You’ll soon be able to book flights through Uber, if you’re in the UK.
Announced on Wednesday, the ridesharing company is sticking to its “Amazon and Google of transportation“ goals by adding flight bookings to the app’s Uber Travel(opens in a new tab) feature. Launching first in the UK this summer, the feature means users can buy domestic and international flights within the app, powered by travel agent Hopper.
To book a flight, you’ll be able to type in your desired origin and destination with dates, check your options, then book and pay within the app. You can also pick your seats if you’re flying with a major carrier, but whether that’ll cost you extra remains to be seen. Uber said its in-app flight booking will come with extra offerings including “Price Freeze, Flight Disruption Guarantee, Cancel For Any Reason, Change for Any Reason, and VIP support.”
It’s the latest addition to Uber Travel, the app’s section that lets you book airport transfers, hotels, coaches, trains, and other travel elements, which are then grouped into trips and connected with your Gmail or Outlook account. The transfer feature is particularly smart, as the company will adjust your pickup time if your flight is delayed or early, using a flight tracker, and will give you actual directions to the pickup zone itself.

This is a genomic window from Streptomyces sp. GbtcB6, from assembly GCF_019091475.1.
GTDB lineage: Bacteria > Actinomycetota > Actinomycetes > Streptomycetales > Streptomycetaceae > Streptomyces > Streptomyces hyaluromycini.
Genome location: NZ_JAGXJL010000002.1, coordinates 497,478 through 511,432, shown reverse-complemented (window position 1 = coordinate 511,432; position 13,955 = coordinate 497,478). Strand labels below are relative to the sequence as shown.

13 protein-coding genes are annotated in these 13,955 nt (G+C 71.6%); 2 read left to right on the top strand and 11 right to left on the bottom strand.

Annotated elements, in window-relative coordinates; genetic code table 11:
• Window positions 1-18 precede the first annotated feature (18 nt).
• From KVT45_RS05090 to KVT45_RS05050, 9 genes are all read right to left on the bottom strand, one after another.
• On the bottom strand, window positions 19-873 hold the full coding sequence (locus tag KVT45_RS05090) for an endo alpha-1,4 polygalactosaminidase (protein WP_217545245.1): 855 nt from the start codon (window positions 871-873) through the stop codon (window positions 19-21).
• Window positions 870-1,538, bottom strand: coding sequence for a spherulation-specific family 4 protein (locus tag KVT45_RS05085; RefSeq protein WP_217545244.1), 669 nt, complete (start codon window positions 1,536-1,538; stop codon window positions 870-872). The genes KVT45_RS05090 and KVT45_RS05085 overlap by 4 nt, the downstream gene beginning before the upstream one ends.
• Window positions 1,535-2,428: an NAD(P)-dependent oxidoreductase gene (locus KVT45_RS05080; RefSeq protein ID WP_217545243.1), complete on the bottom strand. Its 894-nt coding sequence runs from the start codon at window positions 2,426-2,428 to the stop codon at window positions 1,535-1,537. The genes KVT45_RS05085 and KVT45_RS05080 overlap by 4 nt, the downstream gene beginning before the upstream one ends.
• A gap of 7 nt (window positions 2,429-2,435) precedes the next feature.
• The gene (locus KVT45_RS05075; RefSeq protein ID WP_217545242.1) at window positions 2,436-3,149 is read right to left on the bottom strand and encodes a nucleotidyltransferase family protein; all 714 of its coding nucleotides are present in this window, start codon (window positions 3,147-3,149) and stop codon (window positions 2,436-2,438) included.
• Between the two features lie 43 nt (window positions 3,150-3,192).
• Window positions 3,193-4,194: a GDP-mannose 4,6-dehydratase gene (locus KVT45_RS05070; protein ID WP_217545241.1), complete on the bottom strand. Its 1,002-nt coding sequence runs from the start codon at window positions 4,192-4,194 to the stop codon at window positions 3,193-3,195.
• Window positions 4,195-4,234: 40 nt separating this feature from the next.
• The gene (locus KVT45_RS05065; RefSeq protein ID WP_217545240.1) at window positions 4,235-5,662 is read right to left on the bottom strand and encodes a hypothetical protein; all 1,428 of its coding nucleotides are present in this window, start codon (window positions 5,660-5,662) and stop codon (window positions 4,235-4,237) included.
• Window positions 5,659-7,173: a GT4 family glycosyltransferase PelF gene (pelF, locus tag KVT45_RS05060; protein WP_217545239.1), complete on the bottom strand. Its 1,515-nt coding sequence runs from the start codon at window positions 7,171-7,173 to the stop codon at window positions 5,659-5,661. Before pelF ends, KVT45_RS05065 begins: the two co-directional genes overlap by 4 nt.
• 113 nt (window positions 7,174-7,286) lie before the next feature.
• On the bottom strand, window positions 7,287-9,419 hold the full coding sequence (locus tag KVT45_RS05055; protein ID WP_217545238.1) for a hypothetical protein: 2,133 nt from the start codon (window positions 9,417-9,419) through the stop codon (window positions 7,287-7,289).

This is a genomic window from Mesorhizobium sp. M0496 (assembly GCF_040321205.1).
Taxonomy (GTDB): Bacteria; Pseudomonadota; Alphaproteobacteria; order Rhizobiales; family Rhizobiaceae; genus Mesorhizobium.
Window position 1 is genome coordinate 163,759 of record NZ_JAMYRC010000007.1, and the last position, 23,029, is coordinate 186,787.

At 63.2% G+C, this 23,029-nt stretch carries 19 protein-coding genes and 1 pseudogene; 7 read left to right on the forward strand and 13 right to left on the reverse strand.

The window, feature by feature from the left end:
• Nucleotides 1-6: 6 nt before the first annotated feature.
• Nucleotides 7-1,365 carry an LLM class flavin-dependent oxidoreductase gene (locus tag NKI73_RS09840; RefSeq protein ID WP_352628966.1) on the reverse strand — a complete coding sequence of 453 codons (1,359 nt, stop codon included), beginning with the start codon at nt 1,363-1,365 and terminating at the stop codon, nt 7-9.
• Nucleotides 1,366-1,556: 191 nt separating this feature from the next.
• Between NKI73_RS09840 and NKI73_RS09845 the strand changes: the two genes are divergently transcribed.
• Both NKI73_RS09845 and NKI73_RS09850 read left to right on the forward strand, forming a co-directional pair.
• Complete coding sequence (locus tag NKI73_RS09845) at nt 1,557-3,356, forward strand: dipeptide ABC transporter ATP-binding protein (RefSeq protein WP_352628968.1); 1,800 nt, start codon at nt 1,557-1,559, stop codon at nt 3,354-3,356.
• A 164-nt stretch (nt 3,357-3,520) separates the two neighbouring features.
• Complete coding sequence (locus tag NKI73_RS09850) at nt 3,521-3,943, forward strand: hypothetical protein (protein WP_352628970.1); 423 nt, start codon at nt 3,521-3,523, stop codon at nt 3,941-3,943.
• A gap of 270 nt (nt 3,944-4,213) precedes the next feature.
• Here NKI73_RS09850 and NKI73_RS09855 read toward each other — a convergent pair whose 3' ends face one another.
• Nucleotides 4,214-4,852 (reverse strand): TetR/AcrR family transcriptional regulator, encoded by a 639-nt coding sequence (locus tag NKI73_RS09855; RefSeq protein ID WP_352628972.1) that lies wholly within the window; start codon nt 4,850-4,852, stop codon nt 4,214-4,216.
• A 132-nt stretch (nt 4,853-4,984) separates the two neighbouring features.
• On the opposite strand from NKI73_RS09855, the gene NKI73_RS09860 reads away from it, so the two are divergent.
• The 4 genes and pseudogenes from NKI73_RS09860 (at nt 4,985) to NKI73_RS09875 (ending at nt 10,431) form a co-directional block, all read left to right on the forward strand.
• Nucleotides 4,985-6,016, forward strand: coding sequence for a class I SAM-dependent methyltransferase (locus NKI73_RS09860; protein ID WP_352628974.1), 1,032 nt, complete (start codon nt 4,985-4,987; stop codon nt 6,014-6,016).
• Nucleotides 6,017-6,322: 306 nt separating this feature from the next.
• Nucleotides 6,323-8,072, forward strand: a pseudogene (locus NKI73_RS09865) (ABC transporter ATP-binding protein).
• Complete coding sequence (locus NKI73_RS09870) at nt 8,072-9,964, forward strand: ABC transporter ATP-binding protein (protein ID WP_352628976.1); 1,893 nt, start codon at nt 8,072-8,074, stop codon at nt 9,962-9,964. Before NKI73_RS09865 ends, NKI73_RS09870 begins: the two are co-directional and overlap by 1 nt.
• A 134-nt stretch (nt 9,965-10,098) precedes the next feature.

“The addition of flights to the Uber app is a big win for UK consumers who are looking for an easier way to book travel,” said Frederic Lalonde, CEO and co-founder of Hopper, in a press statement. “This new partnership will offer Uber users choice, transparency and flexibility when booking flights, all in the same place they are already booking their other transportation.”
For users in the UK, the app already lets you book Heathrow Express airport train tickets, trains across the National Rail network, Eurostar trains, National Express coaches, as well as their London offering, Uber Boat.
Flight bookings will come to the Uber app for UK users in summer 2023. Beyond that, Uber is yet to announce a global rollout. And beyond that, whether this has anything to do with the company’s lofty pitch for Uber Air flying taxis and skyports in the future remains to be seen.